Advertisement

  1. ITV Report

No causal link between police action and Caroline Flack death, watchdog rules

Caroline Flack took her own life at her London home in February. Credit: PA

No investigation will be held into police contact with TV presenter Caroline Flack after a watchdog found there was "no causal link" between officers' actions and her death.

The Independent Office for Police Conduct (IOPC) announced on Wednesday that there is no need to formally investigate contact between Metropolitan Police officers and the 40-year-old.

Officers from the force last had contact with Flack on December 13, 2019, when she was in custody following an alleged assault on her boyfriend Lewis Burton.

It has been reported that in the aftermath of that incident, she told officers she would take her own life. She died two months later on February 15.

The announcement came after the Crown Prosecution Service (CPS) will review its handling of the assault case against the late Love Island host.

She was bailed after an initial court hearing and would have been due to appear for the start of her trial on Wednesday.

Caroline Flack hosted Love Island and appeared on Strictly Come Dancing in 2014. Credit: BBC / PA

After her death, Flack’s management team criticised the CPS for conducting a "show trial", with Mr Burton having said he did not support a prosecution, and Flack having denied the charge against her.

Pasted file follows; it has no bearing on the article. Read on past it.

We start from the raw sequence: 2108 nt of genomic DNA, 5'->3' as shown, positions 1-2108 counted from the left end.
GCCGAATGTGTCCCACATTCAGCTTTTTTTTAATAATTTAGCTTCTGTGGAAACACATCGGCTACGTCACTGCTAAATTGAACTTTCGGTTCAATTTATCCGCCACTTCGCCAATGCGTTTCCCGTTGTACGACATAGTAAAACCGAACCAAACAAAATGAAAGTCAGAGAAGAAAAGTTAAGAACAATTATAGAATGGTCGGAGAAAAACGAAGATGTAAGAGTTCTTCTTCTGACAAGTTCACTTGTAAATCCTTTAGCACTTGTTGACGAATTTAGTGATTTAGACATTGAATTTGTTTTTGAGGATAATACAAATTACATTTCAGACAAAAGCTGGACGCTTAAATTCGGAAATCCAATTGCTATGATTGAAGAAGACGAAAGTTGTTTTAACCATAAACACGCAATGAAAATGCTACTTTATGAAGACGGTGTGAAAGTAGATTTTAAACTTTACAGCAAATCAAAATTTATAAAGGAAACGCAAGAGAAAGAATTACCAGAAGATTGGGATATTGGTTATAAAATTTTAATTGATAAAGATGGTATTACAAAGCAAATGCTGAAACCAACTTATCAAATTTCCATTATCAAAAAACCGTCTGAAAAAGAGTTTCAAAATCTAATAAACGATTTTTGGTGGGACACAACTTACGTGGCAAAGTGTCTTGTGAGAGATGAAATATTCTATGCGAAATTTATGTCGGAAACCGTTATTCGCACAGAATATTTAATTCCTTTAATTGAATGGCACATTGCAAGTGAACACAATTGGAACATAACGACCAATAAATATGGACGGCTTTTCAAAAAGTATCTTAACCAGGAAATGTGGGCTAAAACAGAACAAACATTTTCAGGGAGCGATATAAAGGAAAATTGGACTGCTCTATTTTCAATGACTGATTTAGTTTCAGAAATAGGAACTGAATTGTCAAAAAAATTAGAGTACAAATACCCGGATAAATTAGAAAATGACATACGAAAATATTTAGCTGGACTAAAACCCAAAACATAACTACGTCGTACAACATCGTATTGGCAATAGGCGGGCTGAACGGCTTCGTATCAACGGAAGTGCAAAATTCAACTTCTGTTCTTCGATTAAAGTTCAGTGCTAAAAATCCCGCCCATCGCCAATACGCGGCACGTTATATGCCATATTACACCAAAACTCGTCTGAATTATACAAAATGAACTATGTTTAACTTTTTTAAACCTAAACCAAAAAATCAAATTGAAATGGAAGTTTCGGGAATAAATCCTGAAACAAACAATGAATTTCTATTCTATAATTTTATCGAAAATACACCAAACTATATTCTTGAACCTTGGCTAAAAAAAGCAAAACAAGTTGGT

Following a Freedom of Information request from the Daily Mirror, it is understood the CPS will look into its handling of the matter through a post-case review panel, a procedure which is not uncommon, especially in regard to complex or sensitive cases.

It is understood the outcome of the review will not be made public.

In inquest into the TV presenter's death started on February 19. Credit: PA

The Metropolitan Police has previously referred itself to the police watchdog over the contact it had with Flack before her death, it said in a statement.

An IOPC spokesman said: "Having considered a mandatory referral from the Metropolitan Police (MPS), we decided the matter did not require investigation by the Independent Office for Police Conduct because there was no indication of a causal link - directly or indirectly - between the actions or omissions of the police and Caroline Flack's tragic death."

The Metropolitan Police said its internal standards department had found no further action is necessary over the case.

A spokesman said: "The DPS has concluded that a formal investigation is not required.

"A comprehensive review of the circumstances surrounding all police contact with Ms Flack following her arrest and detention has already taken place as part of the referral process.

"No conduct has been identified on the part of any officer. In line with normal processes, if any new information should come to light it will be considered and action taken as appropriate."

  • Samaritans operates a 24-hour service available every day of the year, by calling 116 123. If you prefer to write down how you’re feeling, or if you’re worried about being overheard on the phone, you can email Samaritans at jo@samaritans.org

Following her death, the TV presenter's family released an Instagram post in which she discussed her looming court date, but was advised against posting it by advisers.

She had written: "Within 24 hours my whole world and future was swept from under my feet and all the walls that I had taken so long to build around me, collapsed. I am suddenly on a different kind of stage and everyone is watching it happen.

"I have always taken responsibility for what happened that night. Even on the night. But the truth is .... It was an accident."

Speaking about his own mental health, Flack's former boyfriend, Danny Cipriani, spoke about the TV presenter emotional video posted on social media, in which he also said he will release a voice note recorded by her.